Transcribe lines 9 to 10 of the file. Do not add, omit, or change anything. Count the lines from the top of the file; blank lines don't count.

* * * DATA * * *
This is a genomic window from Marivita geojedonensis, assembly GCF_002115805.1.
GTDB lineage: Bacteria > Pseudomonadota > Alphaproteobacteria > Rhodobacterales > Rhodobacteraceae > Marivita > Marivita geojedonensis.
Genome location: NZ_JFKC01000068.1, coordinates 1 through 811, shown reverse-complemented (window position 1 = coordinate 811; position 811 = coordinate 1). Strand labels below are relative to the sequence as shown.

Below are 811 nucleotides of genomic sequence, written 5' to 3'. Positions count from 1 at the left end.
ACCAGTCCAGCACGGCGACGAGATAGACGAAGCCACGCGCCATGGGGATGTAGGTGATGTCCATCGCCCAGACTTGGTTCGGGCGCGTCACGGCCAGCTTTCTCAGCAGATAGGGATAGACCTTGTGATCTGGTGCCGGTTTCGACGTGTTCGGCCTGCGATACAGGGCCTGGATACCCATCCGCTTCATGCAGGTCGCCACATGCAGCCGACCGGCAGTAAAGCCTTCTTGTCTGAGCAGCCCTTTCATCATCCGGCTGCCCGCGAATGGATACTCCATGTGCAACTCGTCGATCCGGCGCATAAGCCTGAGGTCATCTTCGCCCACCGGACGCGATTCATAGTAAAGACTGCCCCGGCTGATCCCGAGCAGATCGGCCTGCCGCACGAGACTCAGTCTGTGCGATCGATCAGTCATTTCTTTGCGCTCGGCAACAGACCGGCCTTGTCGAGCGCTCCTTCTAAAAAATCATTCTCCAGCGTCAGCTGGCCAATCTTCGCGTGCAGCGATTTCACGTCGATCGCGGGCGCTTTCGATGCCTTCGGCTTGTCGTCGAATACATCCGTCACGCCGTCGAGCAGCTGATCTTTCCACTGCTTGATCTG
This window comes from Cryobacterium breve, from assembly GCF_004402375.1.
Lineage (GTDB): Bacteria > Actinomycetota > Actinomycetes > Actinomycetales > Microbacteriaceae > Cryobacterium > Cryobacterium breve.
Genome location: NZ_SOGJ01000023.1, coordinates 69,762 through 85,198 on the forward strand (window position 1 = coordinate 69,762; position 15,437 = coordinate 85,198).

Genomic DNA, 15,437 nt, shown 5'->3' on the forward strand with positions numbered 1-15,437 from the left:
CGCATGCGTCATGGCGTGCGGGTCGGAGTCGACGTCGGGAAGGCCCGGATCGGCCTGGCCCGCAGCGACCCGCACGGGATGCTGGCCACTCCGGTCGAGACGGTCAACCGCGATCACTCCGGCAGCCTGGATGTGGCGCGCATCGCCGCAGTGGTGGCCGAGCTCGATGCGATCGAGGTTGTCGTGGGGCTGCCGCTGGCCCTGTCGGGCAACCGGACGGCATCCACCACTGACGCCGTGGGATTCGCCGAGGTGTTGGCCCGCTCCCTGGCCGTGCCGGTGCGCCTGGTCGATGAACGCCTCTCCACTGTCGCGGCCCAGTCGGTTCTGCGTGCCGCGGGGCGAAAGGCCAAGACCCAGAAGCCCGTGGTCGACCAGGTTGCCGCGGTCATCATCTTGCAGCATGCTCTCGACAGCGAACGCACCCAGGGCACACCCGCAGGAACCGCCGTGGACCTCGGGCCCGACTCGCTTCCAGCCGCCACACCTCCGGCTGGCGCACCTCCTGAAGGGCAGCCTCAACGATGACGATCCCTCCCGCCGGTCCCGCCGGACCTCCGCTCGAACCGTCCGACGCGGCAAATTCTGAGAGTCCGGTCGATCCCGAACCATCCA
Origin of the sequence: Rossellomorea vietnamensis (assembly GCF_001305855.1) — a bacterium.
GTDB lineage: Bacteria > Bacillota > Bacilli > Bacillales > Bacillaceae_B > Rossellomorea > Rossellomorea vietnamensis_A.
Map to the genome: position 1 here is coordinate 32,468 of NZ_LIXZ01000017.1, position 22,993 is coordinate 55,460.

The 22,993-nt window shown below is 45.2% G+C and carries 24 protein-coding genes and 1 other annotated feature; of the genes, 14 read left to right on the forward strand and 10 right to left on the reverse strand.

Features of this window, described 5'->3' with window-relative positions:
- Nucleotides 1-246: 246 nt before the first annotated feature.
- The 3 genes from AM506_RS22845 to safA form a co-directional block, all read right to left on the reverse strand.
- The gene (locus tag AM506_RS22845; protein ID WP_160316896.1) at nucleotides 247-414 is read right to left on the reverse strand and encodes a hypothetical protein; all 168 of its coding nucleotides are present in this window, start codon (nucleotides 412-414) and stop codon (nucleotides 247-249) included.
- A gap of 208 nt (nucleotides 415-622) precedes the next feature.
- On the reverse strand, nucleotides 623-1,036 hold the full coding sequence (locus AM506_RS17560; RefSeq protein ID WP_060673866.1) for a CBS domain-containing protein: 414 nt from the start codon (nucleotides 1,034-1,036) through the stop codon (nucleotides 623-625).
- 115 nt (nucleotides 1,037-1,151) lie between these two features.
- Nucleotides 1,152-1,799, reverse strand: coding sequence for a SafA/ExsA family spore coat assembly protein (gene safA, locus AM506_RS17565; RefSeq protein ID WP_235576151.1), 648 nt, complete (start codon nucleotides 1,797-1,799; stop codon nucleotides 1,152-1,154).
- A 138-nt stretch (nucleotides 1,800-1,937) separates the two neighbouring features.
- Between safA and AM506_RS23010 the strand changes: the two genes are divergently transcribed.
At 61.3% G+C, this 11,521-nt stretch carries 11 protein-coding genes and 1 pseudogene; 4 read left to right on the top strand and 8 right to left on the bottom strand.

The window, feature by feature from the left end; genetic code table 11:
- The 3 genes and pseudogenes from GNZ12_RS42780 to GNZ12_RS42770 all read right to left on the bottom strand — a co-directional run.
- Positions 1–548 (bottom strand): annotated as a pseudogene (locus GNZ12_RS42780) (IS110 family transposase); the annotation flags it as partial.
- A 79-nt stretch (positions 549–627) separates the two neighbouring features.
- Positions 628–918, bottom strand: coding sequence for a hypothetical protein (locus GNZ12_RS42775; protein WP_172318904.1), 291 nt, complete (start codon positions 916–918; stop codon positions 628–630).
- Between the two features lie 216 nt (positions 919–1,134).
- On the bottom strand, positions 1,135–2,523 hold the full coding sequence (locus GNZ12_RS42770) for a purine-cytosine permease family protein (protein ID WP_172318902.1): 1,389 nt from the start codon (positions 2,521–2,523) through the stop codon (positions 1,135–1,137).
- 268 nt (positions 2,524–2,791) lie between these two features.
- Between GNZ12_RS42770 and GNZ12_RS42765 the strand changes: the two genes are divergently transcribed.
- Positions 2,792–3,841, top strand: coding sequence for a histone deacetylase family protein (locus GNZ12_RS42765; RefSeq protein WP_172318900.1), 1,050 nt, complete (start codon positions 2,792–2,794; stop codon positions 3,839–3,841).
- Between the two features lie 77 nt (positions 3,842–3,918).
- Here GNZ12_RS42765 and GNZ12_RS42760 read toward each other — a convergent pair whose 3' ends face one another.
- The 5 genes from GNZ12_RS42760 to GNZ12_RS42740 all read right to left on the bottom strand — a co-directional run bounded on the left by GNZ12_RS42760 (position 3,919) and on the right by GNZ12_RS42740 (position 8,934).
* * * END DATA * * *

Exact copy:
Genomic DNA, 15,437 nt, shown 5'->3' on the forward strand with positions numbered 1-15,437 from the left:
CGCATGCGTCATGGCGTGCGGGTCGGAGTCGACGTCGGGAAGGCCCGGATCGGCCTGGCCCGCAGCGACCCGCACGGGATGCTGGCCACTCCGGTCGAGACGGTCAACCGCGATCACTCCGGCAGCCTGGATGTGGCGCGCATCGCCGCAGTGGTGGCCGAGCTCGATGCGATCGAGGTTGTCGTGGGGCTGCCGCTGGCCCTGTCGGGCAACCGGACGGCATCCACCACTGACGCCGTGGGATTCGCCGAGGTGTTGGCCCGCTCCCTGGCCGTGCCGGTGCGCCTGGTCGATGAACGCCTCTCCACTGTCGCGGCCCAGTCGGTTCTGCGTGCCGCGGGGCGAAAGGCCAAGACCCAGAAGCCCGTGGTCGACCAGGTTGCCGCGGTCATCATCTTGCAGCATGCTCTCGACAGCGAACGCACCCAGGGCACACCCGCAGGAACCGCCGTGGACCTCGGGCCCGACTCGCTTCCAGCCGCCACACCTCCGGCTGGCGCACCTCCTGAAGGGCAGCCTCAACGATGACGATCCCTCCCGCCGGTCCCGCCGGACCTCCGCTCGAACCGTCCGACGCGGCAAATTCTGAGAGTCCGGTCGATCCCGAACCATCCA